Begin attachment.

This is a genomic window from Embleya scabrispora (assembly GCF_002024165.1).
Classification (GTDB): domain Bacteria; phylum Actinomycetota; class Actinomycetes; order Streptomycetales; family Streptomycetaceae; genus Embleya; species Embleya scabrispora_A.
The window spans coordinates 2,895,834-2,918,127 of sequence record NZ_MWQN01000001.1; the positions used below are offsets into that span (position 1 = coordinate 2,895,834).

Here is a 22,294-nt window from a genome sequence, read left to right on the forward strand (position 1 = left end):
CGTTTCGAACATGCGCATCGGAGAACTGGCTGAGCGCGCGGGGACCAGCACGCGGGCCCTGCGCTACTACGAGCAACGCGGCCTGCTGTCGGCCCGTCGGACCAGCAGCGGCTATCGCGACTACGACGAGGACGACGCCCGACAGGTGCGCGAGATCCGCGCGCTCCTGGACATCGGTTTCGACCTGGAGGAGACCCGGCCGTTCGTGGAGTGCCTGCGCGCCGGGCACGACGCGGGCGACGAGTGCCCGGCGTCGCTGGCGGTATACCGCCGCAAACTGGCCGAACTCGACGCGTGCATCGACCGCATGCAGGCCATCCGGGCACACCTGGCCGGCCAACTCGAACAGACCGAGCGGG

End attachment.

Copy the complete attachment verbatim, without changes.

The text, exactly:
This is a genomic window from Embleya scabrispora (assembly GCF_002024165.1).
Classification (GTDB): domain Bacteria; phylum Actinomycetota; class Actinomycetes; order Streptomycetales; family Streptomycetaceae; genus Embleya; species Embleya scabrispora_A.
The window spans coordinates 2,895,834-2,918,127 of sequence record NZ_MWQN01000001.1; the positions used below are offsets into that span (position 1 = coordinate 2,895,834).

Here is a 22,294-nt window from a genome sequence, read left to right on the forward strand (position 1 = left end):
CGTTTCGAACATGCGCATCGGAGAACTGGCTGAGCGCGCGGGGACCAGCACGCGGGCCCTGCGCTACTACGAGCAACGCGGCCTGCTGTCGGCCCGTCGGACCAGCAGCGGCTATCGCGACTACGACGAGGACGACGCCCGACAGGTGCGCGAGATCCGCGCGCTCCTGGACATCGGTTTCGACCTGGAGGAGACCCGGCCGTTCGTGGAGTGCCTGCGCGCCGGGCACGACGCGGGCGACGAGTGCCCGGCGTCGCTGGCGGTATACCGCCGCAAACTGGCCGAACTCGACGCGTGCATCGACCGCATGCAGGCCATCCGGGCACACCTGGCCGGCCAACTCGAACAGACCGAGCGGG